Posted by: abbiewatters | September 25, 2016

Within the Walls: The exclusive world of thriving people raising thriving children

Chapter 5 of Waking Up White: and finding myself in the story of RACE by Debbie Irving

How connected to or disconnected from the larger world was your family, your school, your town? How much did you understand about conflict and struggle in your world or beyond? How did you make sense of people who had material wealth and people who didn’t? What was your family’s attitude about the people in power?

As I’ve already said, I remember “the News” on the radio or on TV was a fixture in our house. I listened to Walter Cronkite, Huntley and Brinkley and the other newscasters regularly, whether I understood what they were saying or not. I rarely questioned whether what they were saying was “the truth, the whole truth, and nothing but the truth.”

I learned early on (like when Eisenhower was running for President) that we were independent voters, but it usually meant we voted for Republicans unlike my grandparents who voted for Democrats because the Democrats were the only party in the 1950s South. I never questioned either the news reports or the establishment until I met my husband and found out that not everything we were told by politicians was the truth. I always learned and said “The President is the commander-in-chief of the country, and even if he’s wrong, we should support him.”

The late ’50s and early ’60s were the time of bomb shelters and air raid drills. Large boxes appeared in school hallways containing emergency rations for use in case of nuclear attack. As I have said, I was a prolific reader, without many restrictions, and I terrified myself reading On the Beach by Nevil Shute, something I don’t remember the name of about an atomic attack on the United States, and other early post-apocalyptic fiction when I was in high school.

When Kennedy was shot I was shaken to my core. I’ve said before that much of my idealist young hope died with him. I never subscribed to the conspiracy theories, but I never again felt really safe. If someone could kill the president, what chance did I have.

Then came the Civil Rights Movement, and the demonstrations against the Vietnam War. I was in college in the early ’60s, so I started to learn that not everything the government told me was right. We married in 1964, and my husband joined the Air Force after he graduated from university. We were stationed in Germany in 1966, and so much of the upheaval in the States was not really real to me. We lived in the isolated bubble of foreigners in a strange land, and our friends were all other Air Force officers with startlingly similar political views. My husband, who adopted the outlook of a flaming liberal mostly as a rebellion against his parents, was more politically savvy than I, but he was reluctant to voice his thoughts because we lived with, and socialized with other officers. (Criticism of the government, the war, or the President was tantamount to treason in the eyes of many of our friends.)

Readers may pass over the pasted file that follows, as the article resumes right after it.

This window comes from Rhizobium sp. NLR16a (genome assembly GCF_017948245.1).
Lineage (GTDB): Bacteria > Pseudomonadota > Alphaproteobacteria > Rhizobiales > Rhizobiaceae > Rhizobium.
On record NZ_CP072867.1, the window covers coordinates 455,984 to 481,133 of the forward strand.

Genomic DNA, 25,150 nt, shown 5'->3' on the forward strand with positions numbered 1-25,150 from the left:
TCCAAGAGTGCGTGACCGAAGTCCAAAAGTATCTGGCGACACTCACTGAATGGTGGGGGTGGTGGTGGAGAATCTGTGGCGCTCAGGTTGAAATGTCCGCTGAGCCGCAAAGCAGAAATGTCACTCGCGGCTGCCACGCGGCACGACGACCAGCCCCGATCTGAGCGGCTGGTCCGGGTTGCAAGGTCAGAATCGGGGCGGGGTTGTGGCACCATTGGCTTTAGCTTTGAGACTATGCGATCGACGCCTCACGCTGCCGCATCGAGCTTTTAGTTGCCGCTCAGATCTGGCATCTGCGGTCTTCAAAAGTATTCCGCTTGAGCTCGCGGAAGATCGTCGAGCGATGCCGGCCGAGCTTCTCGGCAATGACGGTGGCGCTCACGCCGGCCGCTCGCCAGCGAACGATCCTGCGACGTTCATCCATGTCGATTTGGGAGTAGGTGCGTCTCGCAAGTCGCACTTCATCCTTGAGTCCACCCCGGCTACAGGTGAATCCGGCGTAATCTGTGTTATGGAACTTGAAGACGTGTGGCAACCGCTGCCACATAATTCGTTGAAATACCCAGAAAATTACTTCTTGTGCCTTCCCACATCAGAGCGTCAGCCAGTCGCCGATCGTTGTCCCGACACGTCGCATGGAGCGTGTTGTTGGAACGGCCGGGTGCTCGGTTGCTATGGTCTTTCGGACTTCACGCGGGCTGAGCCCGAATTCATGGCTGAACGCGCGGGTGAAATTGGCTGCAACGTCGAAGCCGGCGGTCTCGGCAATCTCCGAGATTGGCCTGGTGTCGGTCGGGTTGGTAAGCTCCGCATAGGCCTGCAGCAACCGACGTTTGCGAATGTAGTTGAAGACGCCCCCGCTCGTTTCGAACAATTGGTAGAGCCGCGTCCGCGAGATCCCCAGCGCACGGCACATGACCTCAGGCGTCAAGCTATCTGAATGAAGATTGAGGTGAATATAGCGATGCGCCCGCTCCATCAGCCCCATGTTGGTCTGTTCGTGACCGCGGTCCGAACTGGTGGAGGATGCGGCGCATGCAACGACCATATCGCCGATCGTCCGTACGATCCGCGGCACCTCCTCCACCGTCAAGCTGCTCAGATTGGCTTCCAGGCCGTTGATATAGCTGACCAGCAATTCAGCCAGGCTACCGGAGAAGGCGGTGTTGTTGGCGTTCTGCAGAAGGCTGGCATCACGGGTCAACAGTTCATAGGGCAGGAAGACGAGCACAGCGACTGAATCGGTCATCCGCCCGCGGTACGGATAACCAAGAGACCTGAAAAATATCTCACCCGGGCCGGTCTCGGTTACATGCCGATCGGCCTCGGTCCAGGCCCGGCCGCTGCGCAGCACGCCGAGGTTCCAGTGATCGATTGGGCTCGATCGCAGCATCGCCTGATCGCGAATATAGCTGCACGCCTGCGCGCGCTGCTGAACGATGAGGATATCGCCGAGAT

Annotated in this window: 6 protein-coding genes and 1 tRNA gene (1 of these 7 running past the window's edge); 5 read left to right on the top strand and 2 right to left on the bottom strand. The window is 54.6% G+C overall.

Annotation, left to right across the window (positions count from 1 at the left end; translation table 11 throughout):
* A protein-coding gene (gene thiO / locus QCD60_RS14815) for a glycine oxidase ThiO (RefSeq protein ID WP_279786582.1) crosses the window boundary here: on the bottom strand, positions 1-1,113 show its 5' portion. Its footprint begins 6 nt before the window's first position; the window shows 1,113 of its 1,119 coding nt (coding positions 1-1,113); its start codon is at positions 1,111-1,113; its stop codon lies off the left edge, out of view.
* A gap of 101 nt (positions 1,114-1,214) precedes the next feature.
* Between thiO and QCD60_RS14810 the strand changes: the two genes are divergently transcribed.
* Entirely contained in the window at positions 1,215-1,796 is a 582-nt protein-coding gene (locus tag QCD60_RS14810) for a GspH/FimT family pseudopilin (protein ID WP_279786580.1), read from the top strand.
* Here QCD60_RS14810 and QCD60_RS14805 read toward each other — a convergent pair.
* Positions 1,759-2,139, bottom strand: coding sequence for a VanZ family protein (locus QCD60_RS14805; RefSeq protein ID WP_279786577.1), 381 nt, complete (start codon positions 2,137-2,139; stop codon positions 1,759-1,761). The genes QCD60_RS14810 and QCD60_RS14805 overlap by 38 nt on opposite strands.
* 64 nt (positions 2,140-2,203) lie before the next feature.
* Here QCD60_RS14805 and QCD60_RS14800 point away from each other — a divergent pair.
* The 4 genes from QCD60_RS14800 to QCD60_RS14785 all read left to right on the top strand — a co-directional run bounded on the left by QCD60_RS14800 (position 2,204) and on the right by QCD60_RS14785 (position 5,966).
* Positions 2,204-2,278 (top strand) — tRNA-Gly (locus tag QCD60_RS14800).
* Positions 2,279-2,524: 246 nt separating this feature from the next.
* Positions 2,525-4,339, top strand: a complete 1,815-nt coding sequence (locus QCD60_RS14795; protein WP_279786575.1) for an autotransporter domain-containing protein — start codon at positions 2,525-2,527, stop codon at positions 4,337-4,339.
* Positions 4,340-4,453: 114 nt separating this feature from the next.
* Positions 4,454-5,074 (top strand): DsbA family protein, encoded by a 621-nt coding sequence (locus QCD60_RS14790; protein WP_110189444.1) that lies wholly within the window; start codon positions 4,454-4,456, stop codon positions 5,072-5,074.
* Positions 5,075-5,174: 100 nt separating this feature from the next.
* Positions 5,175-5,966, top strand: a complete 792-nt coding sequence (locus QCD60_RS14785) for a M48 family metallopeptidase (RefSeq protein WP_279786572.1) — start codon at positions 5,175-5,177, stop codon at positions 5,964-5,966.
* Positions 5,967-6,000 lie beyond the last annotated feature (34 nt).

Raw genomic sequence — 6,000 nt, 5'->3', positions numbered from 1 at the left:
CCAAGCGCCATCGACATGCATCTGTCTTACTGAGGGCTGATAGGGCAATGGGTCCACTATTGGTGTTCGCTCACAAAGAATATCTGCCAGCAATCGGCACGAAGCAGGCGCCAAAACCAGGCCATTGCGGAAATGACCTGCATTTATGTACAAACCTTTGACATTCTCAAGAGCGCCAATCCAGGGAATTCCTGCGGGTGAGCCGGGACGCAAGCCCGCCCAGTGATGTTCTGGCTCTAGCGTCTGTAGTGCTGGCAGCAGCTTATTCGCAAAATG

When Nixon was impeached a great chasm opened in my soul. I was forced to confront my own blind acceptance of “the way the world was.” Until that time, I really believed that politicians were basically good with the good of the country at heart. I believed in the idea that the country would elect someone who was the best for the country and for our place in the world. My blinders were ripped off with the impeachment, and I turned into a disheartened pragmatist. I sympathized with the civil rights movement, but I was never able to really trust the leaders any more. There was a disagreement at our church where one of the ministers gathered friends together to fire another of the ministers. We ran afoul of the rank structure in the Air Force, and lost touch with a couple of friends. I saw people who purported to have the best interests of the group at heart, who were really out for their own gain. I still struggle with trusting people at face value.

During this time I followed the accepted point of view that people who were poor, were poor because they didn’t work hard enough. I began to suspect that sometimes it mattered more who your friends were than who you were. I saw my husband being passed over for promotion for no fault of his own – he just happened to have worked for the “wrong” colonel at one time. It was a time of total disillusionment for me.

If you would like to join me as I blog about my experiences with race, please read the book. It was life changing for me.


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